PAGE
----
After a single, career-minded woman is left on her own to give birth to the child of a married man, she finds a new romantic chance in a cab driver. Meanwhile, the point-of-view of the newborn boy is narrated through voice-over.
The story takes place in alternative America where the blacks are members of social elite, and whites are inhabitants of inner city ghettos. Louis Pinnock is a white worker in a chocolate ... See full summary »
Scott Barnes (Travolta) is an alcoholic turned social worker hellbent on saving a young boy named Tommy (Lawrence) from self-destructing when he finds out he has begun selling crack in an ... See full summary »
Frank Quinlan and Huey Driscoll, two reporters from a Chicago-based tabloid, along with Dorothy Winters, an 'angel expert', are asked to travel to rural Iowa to investigate a claim from an old woman that she shares her house with a real, live archangel named Michael. Upon arrival, they see that her claims are true - but Michael is not what they expected: he smokes, drinks beer, has a very active libido and has a rather colourful vocabulary. In fact, they would never believe it were it not for the two feathery wings protruding from his back. Michael agrees to travel to Chicago with the threesome, but what they don't realise is that the journey they are about to undertake will change their lives forever. Written by
Jonathan Broxton <email@example.com>
The bar brawl with Michael fighting with a pool cue and garbage can lid is very similar to many famous Renaissance paintings of Michael fighting Satan. See more »
When the group first leaves Pansy's house, and they're driving down the highway on their way back to Chicago, the rear-view mirror appears and disappears, depending on the shot. Views from inside the car show the mirror. Views looking in from the outside reveal the mirror is missing. See more »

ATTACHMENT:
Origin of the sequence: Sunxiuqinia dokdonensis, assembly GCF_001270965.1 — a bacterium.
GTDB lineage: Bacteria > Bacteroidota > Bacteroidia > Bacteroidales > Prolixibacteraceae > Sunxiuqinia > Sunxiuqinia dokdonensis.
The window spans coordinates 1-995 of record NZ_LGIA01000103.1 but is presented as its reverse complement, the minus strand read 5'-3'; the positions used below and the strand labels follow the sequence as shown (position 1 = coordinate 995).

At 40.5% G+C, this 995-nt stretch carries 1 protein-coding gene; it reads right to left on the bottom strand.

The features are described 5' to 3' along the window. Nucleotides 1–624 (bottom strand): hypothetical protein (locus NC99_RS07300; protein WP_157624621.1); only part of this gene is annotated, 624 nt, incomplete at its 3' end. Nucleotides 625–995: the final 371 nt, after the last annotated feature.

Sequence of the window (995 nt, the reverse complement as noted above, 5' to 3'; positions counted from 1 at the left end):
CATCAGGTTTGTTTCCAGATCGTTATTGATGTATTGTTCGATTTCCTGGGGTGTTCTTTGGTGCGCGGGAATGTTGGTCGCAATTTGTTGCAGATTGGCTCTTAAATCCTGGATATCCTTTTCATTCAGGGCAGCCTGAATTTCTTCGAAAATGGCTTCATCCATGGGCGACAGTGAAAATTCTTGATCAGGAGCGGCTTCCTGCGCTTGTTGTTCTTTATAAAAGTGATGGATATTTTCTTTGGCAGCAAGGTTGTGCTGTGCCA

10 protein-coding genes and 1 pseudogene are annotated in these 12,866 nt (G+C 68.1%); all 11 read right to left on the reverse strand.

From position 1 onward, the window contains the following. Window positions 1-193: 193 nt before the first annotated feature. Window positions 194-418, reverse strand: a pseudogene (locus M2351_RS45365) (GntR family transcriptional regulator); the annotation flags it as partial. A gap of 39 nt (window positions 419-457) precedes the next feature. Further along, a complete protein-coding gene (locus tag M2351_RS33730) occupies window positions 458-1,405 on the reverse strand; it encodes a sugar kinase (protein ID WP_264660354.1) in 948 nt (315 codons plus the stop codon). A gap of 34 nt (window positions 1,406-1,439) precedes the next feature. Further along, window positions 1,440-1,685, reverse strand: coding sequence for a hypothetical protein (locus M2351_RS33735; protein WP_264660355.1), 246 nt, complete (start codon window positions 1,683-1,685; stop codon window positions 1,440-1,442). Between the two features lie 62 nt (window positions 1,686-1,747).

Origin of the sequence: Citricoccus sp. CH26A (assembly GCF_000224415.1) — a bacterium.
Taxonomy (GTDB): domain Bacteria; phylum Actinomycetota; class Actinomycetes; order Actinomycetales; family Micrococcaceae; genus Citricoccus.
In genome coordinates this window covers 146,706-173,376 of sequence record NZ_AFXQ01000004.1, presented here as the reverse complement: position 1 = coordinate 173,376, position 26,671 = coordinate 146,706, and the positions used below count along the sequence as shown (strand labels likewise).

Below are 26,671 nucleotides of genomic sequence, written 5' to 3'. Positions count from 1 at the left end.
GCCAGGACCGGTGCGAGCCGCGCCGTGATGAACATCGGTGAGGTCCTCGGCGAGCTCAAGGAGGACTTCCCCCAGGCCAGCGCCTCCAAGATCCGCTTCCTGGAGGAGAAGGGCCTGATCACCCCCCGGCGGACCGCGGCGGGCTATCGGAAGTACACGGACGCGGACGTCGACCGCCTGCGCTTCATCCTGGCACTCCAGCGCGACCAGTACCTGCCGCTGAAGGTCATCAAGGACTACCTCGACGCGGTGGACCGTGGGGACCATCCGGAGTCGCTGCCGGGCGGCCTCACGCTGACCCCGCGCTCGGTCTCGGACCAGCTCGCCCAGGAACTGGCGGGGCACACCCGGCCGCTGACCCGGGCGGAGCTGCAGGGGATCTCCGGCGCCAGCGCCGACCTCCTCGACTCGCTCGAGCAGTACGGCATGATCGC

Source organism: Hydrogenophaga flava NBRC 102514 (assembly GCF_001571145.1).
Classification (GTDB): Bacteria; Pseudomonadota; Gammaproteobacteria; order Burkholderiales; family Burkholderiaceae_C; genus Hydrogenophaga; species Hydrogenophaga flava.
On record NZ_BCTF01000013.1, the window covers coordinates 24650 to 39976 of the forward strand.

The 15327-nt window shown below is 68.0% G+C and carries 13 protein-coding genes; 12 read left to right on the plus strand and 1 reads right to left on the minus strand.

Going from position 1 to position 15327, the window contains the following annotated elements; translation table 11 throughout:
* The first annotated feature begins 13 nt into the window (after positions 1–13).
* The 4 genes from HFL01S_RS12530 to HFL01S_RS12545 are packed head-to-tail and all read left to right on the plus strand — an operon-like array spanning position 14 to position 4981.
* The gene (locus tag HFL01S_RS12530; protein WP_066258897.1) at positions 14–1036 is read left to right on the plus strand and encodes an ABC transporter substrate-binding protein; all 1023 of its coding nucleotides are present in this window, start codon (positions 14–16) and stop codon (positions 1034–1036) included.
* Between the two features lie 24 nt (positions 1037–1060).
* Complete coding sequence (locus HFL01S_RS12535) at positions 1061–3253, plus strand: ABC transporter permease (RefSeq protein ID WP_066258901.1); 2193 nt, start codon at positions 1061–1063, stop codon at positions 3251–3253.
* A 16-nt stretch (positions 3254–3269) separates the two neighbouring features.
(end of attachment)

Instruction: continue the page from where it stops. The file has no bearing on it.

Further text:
And you just gotta remember, Sparky - no matter what they tell you - you can *never* have too much sugar.
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in this, yet again, Nora Ephron pleaser. How can you not sniggle, laugh, guffaw and even cheer for a love-handled, smoking, suger-eating, beer-drinking, bull-charging, bar-dancing Archangel who sloops cereal and pie with his whole left-hand wrapped around a spoon-handle while outfitted in Vinnie Barbarino's middle-aged body with wings? It's one of the most ludicrous, classic, side-splitting images available on the silver screen. And if you don't 'get' that image, here's a quarter --- go buy yourself a life.
I found the supporting cast, well -- well-cast. Hurt, MacDowell, Pastorelli, Hoskins, Stapleton et al played the characters they were given to a 'T." And despite Travolta stealing the show, those characters are quintessential to the storyline you'll see. Though this is a simple feel-good story (nothing complicated to follow, just out of the ordinary) with laughs, sniffles and a touch of heart, you can't get out of this without some introspection into your own life. Maybe that's why the IMDb nay-sayers of this film have such a problem with it (you poor, sad people).
Please do yourself a favor, ignore the 'lifeless' and treat yourself to something GOOD. Lord knows, we can't get enough of that
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